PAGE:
(1) Most recently, Batman v. Superman: Dawn of Justice (2016). This is a rebranding of Superman. Superman is a character based on truth, justice, and the American way. (Just imagine hearing someone on t.v. espousing those ideas today.) In Batman v. Superman, Superman is a dark, brooding jerk without hope, without truth, with a skewed sense of justice, and certainly no mention of America.

(2) Ghostbusters (2016) is a rebranding of its original story. The original Ghostbusters is a funny story about entrepreneurship. A private company fights a government organization for its right to stay in business. The message of the new Ghostbusters? Women are hilarious and men are bumbling idiots. Gross generalizations void of any substantive plot.

(3) Exodus: Gods and Kings (2014) is a rebranding of a biblical prophet. (Also see Noah ((2014)) as a biblical rebranding.) The movie shows Moses as some well-spoken military commander instead of the stuttering shepherd he is in Exodus.

There are more examples. But the pattern proves an inclination, at least, whether intentional or not. And of course, different interpretations of characters are a creative endeavor worth taking. But you can bend metal once before it loses its integrity. At a certain point, it’s not the same character.

Luke Skywalker is the most hopeful character in the galaxy in the original trilogy. He saw good in the evilest person in the galaxy. Not only did he see good in Darth Vader, he redeemed Darth Vader. Luke Skywalker redeemed the most insanely maniacally evil person in the galaxy. That’s how hopeful and positive his character is. And in the Last Jedi? He’s a quitter. And before he’s a quitter? He almost light sabers his sleeping nephew because he senses darkness in him. What!?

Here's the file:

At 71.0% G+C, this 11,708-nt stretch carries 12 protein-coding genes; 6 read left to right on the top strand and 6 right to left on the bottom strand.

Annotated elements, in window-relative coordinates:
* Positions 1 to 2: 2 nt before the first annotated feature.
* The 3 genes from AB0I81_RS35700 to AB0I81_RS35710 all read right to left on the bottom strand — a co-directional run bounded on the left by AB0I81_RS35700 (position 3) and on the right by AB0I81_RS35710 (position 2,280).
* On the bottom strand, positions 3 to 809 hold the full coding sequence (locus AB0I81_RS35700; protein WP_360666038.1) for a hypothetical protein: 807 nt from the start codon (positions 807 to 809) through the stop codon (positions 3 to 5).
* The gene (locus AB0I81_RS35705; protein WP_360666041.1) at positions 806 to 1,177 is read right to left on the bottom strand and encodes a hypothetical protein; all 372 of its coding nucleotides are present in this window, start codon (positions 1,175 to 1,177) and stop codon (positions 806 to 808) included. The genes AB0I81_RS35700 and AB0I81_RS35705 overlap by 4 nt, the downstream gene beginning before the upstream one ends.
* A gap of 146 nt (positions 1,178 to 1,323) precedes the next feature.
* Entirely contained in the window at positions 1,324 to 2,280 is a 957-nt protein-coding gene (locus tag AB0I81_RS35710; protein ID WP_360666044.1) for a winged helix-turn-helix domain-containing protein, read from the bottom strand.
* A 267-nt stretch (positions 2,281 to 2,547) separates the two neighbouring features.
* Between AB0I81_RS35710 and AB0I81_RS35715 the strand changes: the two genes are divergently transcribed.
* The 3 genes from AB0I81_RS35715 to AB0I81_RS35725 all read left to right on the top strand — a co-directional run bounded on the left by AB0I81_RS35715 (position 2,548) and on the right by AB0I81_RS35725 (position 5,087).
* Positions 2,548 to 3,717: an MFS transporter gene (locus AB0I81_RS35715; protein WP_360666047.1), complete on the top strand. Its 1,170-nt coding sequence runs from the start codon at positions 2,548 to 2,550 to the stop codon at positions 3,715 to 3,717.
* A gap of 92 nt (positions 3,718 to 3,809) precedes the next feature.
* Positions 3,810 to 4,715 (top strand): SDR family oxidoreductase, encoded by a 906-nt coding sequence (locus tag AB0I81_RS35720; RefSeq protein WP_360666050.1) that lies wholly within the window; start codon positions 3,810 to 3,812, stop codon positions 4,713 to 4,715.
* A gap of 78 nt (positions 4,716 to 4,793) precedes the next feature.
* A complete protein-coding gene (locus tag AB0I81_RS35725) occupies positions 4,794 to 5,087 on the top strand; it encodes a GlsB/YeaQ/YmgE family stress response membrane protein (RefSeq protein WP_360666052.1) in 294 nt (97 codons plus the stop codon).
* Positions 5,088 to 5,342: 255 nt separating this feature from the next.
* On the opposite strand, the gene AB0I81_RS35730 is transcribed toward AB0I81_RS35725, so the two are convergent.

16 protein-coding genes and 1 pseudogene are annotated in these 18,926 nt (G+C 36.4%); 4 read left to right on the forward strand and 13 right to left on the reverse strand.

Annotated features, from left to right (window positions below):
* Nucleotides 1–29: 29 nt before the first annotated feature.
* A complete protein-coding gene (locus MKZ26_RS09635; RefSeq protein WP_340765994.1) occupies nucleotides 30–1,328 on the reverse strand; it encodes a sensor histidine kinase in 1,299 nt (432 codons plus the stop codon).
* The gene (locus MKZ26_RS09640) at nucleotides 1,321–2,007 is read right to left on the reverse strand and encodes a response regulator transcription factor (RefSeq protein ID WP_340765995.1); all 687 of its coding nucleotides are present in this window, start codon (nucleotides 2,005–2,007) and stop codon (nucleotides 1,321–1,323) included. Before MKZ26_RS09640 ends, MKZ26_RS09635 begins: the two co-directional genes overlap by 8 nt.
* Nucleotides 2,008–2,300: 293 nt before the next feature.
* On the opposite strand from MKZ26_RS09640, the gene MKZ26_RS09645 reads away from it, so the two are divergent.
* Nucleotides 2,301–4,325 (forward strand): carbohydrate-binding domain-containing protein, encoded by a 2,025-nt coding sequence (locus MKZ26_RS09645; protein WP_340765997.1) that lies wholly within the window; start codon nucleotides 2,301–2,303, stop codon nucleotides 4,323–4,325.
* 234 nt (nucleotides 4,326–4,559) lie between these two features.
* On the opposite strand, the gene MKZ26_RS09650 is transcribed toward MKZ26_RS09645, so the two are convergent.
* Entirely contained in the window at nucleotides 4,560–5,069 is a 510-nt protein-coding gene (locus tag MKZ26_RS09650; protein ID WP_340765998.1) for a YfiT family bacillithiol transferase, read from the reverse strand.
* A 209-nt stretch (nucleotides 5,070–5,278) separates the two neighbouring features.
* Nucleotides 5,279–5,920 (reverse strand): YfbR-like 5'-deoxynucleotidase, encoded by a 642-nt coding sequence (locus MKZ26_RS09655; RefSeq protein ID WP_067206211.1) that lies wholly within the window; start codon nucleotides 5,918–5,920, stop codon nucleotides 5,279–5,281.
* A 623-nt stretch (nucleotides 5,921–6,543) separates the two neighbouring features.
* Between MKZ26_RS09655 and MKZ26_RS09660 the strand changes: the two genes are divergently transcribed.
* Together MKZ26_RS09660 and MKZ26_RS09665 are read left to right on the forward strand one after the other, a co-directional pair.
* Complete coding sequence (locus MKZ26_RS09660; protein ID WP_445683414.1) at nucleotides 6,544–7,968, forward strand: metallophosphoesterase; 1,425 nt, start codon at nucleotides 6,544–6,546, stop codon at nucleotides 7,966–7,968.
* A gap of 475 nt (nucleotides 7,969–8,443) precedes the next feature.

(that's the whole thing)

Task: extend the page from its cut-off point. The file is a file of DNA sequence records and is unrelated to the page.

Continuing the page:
So, just to speak plainly, this movie is psychopaths looking to make more money.

One definition of a psychopath is someone who doesn’t feel empathy. Other traits include fearlessness, mental toughness, coolness under pressure, impulsivity, lack of conscience, constant pleasure seeking and ruthlessness.

When one considers how this behavioral aberration has played out throughout American history, psychopaths would have functioned well on the frontier, Manifesting our country’s Destiny. Conquering native populations. Weathering the kind of life pioneers have to weather. Psychopathic traits serve some benefit under controlled circumstances. So once America is established and the frontier is gone, where do the psychopaths go?

The short answer can be found on Forbes.com. According to Forbes, the number one job for psychopaths is being a CEO. Disney, the company that now owns Star Wars, is interested in making Star Wars movies in perpetuity. Because they believe the aesthetic of the Star Wars story artistically best lends itself to having no end? Nope. Because they are constantly seeking the pleasure of maximized profit.

So, couple the trend of cultural postmodernism with corporate psychopathy and what cinematic product do you get? The Last Jedi.

This is not a bad movie, but it’s not a Star Wars movie. It’s worth seeing. But it’s worth seeing as a cultural marker. A landmark. A totem of a disappearing American mythology being rebranded a lá George Orwell’s 1984. This is newspeak for an audience that doesn’t know what newspeak is. The Last Jedi indeed.

Article Written By Nick Murillo
eParisExtra.com Movie Reviewer